When Solomon’s Temple was complete, the people gathered as one expectant congregation to give thanks for the marvellous gift. As the worship service continued, the smoke of the glory of God’s presence filled it and God was present in the midst of His people. The people’s exile and the destruction of the Temple was a sure sign that God’s glorious presence had departed from Israel and the people clung on to the promise that one day they would return and; even more importantly, God Himself would return. Yet despite the rebuilding of the Second Temple by the returnees, there was no indication that God Himself had returned as of old. And so they clung to Zechariah’s promise that a man called ‘the Branch’ would finally build the temple of the Lord and that God would sit enthroned once more. Even more compelling in this prophecy; and something that gave rise to a great deal of speculation in Judaism, was the coronation of Joshua (Jeshua) with a double crown that married together the roles of priest and king, thereby identifying the ultimate temple-builder.
The New Testament makes it clear that this ultimate Temple, the dwelling-place of God on earth, is none other than Jesus’ own body – “Destroy this temple, and in three days I will raise it up.” (Jn.2:19). And this dwelling-place of God on earth is the Church (the body of believers who dwell in Christ); “the community of all, in every place and in every age, who repent and believe the Gospel; the community of penitent believers – to whatever worshipping society they belong, by whatever denominational name they are called (1 Cor.1:2; Heb.3:6; 1 Pet.2:5)”, to quote Dr. Kirkpatrick’s sermon. And the double-crowned Branch who builds the Temple is likewise Jesus (Jeshua) who is the foundation-stone and responsible for constructing with living-stones the spiritual house in which God dwells (1 Pet.2:5); to grow into a holy temple in the Lord, a dwelling-place of God in the Spirit (Eph.2:21f.). Of these stones, Kirkpatrick explains:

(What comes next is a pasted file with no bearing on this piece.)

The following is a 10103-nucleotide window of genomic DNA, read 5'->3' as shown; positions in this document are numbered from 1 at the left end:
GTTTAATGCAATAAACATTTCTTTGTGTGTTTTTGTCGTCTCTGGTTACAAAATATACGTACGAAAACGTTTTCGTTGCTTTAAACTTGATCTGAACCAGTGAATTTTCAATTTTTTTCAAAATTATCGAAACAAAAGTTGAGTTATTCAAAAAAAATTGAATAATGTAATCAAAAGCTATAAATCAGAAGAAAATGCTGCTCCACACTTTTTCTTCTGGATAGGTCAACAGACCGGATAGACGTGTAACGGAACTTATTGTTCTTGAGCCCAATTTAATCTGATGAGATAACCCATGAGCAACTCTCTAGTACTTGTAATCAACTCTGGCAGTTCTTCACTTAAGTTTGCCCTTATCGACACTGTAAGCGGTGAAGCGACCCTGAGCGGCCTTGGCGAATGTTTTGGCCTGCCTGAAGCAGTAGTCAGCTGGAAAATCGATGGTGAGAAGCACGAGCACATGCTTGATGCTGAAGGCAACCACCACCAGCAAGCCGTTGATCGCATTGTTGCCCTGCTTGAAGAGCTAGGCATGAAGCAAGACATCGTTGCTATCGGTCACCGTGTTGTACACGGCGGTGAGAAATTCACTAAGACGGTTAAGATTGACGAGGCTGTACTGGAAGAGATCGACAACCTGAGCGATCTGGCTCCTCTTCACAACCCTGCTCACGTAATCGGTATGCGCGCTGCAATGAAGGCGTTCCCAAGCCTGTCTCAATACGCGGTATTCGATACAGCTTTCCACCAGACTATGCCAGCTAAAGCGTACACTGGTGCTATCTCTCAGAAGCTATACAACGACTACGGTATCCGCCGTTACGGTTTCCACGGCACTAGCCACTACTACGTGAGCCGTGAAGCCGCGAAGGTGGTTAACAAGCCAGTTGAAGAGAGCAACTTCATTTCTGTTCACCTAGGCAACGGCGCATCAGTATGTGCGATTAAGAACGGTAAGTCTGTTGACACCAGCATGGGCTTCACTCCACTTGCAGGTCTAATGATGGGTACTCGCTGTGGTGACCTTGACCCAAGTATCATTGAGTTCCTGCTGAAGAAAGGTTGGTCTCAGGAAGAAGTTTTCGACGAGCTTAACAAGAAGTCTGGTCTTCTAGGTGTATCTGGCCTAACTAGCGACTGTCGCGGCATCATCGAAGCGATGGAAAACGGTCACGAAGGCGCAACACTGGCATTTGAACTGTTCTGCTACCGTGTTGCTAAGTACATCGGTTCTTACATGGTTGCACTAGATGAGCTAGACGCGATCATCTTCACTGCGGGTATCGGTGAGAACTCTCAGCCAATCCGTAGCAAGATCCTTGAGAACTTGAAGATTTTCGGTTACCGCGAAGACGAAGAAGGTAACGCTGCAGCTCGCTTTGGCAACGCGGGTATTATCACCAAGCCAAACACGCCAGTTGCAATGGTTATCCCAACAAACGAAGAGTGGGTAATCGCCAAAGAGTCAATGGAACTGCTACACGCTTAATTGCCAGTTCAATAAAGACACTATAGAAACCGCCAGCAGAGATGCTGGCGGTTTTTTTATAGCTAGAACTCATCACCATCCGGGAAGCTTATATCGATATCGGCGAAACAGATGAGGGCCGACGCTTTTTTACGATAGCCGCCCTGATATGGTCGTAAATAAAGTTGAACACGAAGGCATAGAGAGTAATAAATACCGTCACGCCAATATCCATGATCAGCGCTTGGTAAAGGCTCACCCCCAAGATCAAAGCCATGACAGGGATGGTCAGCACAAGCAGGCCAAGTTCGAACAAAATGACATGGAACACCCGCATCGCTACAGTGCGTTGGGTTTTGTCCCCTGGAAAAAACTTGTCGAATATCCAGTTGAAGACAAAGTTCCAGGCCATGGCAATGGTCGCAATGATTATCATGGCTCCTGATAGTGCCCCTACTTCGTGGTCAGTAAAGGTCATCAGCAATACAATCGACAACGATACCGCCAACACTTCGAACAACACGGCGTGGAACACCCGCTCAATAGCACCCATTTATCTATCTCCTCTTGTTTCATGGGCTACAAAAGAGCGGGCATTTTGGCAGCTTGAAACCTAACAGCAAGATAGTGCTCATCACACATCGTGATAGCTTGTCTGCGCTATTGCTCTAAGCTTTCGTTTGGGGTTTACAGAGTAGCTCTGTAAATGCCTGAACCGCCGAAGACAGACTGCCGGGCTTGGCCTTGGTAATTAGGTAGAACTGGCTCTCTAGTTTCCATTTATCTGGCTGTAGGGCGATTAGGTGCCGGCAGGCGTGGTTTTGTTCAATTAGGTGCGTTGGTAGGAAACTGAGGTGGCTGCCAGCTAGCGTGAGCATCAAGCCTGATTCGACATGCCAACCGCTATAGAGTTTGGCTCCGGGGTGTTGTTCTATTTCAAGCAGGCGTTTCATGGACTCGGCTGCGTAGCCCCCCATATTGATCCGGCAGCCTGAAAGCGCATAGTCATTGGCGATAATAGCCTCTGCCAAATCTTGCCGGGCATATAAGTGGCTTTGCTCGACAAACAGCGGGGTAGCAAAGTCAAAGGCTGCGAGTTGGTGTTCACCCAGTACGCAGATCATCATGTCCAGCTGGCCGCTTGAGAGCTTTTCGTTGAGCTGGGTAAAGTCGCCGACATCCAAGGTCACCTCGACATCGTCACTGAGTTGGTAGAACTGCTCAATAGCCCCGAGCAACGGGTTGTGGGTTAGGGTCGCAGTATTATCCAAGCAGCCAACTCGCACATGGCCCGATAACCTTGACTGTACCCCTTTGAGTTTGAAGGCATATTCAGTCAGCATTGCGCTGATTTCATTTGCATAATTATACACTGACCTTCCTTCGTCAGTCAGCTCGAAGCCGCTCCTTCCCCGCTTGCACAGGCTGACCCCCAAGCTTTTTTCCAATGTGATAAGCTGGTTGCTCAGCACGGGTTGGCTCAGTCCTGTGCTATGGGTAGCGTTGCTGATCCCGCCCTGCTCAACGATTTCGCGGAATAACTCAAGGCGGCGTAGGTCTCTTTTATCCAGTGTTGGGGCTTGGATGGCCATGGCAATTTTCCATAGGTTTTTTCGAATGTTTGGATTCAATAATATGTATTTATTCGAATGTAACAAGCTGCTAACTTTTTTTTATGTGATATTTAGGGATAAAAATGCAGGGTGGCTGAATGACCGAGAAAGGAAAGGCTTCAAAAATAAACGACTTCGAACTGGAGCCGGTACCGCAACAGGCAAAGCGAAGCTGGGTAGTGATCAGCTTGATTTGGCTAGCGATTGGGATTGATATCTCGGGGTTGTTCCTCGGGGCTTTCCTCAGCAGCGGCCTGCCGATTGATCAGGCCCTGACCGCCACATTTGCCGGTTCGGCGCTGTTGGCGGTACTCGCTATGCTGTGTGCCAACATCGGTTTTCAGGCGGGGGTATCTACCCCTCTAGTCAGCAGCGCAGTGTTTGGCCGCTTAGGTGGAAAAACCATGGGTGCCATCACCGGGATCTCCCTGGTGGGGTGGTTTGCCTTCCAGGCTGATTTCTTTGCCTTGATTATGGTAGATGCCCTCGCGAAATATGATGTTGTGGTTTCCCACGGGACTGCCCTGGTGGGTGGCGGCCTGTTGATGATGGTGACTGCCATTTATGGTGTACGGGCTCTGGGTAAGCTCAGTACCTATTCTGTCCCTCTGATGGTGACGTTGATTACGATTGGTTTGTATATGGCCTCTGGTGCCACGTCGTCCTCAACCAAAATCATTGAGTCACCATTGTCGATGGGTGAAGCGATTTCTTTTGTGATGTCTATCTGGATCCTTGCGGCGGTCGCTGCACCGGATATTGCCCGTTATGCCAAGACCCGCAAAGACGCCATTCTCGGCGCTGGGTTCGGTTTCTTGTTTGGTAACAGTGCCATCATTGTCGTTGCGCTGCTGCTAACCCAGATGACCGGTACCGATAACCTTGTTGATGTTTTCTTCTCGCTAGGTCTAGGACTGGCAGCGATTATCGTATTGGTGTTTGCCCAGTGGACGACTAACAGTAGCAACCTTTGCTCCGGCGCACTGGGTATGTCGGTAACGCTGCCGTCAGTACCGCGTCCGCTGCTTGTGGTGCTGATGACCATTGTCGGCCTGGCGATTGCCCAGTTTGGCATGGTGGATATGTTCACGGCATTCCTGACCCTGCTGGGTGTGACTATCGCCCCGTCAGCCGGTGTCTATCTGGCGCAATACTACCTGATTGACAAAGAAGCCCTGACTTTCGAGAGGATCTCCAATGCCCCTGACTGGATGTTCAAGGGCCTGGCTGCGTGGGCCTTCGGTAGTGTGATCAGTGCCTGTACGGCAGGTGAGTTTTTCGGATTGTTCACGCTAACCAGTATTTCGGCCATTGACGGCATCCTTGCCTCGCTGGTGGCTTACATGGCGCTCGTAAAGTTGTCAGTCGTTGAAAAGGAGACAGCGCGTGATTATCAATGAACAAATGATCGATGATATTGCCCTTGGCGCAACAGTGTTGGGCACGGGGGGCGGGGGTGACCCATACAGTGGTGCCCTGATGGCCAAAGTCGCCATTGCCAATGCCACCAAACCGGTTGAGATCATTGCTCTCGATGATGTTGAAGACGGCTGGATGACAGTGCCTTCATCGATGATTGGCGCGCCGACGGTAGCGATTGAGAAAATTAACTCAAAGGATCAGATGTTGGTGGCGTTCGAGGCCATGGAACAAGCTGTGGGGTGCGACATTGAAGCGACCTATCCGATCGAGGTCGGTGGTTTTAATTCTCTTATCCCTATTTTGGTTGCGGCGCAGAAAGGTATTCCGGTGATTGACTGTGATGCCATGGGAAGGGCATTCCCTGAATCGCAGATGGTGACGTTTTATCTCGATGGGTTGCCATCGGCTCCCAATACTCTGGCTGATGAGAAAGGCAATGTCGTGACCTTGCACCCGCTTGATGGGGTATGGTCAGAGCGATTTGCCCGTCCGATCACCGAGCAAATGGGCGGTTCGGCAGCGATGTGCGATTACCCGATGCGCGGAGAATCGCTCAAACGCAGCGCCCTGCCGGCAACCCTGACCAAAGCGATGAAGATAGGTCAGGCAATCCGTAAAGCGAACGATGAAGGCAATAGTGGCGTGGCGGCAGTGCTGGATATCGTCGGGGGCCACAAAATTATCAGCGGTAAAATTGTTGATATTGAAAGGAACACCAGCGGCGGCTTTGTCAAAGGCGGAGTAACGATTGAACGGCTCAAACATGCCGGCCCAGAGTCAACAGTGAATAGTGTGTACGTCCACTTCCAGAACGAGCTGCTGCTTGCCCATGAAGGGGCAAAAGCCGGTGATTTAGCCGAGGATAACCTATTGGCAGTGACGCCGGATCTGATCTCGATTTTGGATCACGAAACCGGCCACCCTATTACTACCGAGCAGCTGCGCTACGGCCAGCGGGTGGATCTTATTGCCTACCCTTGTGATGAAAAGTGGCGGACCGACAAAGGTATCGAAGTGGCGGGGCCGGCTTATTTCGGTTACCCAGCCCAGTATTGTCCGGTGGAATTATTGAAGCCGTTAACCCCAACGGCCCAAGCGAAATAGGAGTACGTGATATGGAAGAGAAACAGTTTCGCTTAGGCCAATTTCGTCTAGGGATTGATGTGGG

Every stone has its proper place in the Temple. No other place would suit it so well. It is just in the place in which it contributes most to the strength and beauty of the whole structure, and to the glory of the Divine Builder.
Applying all this to the congregation that sat before him on that particular Sunday in 1864, Dr. Kirkpatrick said:
This is the character of the Church which we long to see built up within this material Temple, in which we are now convened for our first Sabbath Service:- An assemblage of living souls – an habitation of God through the Spirit. If this result be not obtained, all the beauty of architecture by which we are surrounded, will prove to be no more than a vain delusive show – like the adornment of a sepulchre full of the bones and ashes of the dead.
Now we can’t speak for each of the generations that have since assembled here. We don’t know whether or not they became more entranced with the beauty of the architecture than with the building up living souls through the Spirit of God. I imagine that some never got past the architecture while others revelled in holy fellowship with the Architect of their souls. Passing judgement on our forbears does not concern us; although it may be sobering to hear their judgement of us! No, the question we must ask ourselves is this: do we long to see the Church built up within this material Temple, in which we are now convened for our Sabbath Service, or have we descended into a sepulchre of bones and ashes of the dead?